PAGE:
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Everyone Dies [Hardcover]

Michael Mcgarrity
4.0 out of 5 stars  See all reviews (21 customer reviews)

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Book Description

Aug. 19 2003 Kevin Kerney Novels
The Anthony Award-nominated author with "a cunning mind for crime fiction" (The New York Times Book Review) ratchets up the stakes in a novel of electrifying action and unstoppable suspense, where a vengeful killer with an unspeakable agenda won't stop until . . . everyone dies.

Santa Fe Police Chief Kevin Kerney and his wife, Lieutenant Colonel Sara Brannon, are on leave and eagerly awaiting the birth of their son when a prominent gay attorney is gunned down outside his office by an unknown assailant. Called to the crime scene and faced with scanty evidence and no apparent motive, Kerney directs his chief of detectives to delve into the victim's personal and professional life, a decision that ultimately leads to a SWAT team screw-up and the death of two innocent people.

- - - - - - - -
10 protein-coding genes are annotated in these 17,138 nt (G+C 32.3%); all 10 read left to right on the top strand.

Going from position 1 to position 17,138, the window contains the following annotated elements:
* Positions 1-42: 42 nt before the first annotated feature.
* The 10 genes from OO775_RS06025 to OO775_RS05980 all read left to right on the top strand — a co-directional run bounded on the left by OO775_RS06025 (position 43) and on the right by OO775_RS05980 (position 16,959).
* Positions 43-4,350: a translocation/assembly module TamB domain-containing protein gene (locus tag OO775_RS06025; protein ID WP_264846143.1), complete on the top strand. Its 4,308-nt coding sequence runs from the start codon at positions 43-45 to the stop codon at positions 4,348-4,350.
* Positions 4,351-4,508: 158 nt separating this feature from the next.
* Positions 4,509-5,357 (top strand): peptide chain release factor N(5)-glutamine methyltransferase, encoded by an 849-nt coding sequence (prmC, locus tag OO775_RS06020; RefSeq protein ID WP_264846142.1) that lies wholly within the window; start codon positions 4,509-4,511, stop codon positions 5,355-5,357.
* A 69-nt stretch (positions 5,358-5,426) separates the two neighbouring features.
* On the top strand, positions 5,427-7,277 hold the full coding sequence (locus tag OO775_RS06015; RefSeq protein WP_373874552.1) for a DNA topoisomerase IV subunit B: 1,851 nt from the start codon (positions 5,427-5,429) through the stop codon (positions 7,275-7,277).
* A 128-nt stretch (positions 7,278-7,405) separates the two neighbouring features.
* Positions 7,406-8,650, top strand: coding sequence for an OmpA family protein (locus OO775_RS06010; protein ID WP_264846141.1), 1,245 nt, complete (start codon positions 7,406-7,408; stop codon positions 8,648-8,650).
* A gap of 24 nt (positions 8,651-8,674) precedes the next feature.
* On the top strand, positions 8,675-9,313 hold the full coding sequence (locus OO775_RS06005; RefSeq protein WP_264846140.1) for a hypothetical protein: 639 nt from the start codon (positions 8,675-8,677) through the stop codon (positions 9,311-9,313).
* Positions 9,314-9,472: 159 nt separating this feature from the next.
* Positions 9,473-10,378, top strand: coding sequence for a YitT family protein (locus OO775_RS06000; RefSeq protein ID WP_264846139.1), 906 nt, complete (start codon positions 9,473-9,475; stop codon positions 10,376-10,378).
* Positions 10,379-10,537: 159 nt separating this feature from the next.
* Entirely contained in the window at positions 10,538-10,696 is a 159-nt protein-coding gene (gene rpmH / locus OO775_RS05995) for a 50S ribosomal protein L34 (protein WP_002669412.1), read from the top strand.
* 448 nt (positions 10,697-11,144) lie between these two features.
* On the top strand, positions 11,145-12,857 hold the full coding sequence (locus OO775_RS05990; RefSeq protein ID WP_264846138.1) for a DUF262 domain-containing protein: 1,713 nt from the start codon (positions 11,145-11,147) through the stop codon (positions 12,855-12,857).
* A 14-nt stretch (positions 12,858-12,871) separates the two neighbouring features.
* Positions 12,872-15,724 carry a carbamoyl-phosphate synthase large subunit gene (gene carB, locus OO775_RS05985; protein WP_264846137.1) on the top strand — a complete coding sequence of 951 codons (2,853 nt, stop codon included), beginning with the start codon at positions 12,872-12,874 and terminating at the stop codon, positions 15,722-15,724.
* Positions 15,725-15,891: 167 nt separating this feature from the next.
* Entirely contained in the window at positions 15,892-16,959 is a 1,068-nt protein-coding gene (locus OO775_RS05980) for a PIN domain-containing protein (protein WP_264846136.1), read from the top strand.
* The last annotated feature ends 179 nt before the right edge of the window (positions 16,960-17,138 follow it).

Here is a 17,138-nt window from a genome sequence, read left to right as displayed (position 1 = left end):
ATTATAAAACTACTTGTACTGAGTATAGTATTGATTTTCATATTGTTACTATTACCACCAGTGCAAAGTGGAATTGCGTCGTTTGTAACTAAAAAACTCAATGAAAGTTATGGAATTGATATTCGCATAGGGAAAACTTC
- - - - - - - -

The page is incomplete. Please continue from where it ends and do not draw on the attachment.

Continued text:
But the killer has just begun. Kerney's horse, a mustang he'd gentled and trained, is viciously and senselessly destroyed; a dead rat is left on his doorstep; and a second victim with ties to the criminal justice system is found in bed with her throat cut along with a warning: EVERYONE DIES.

As a time of joy turns into a nightmare, Kerney and Sara search desperately for a seemingly unstoppable chameleonlike killer who promises to murder them and their unborn son.

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Product Description

From Publishers Weekly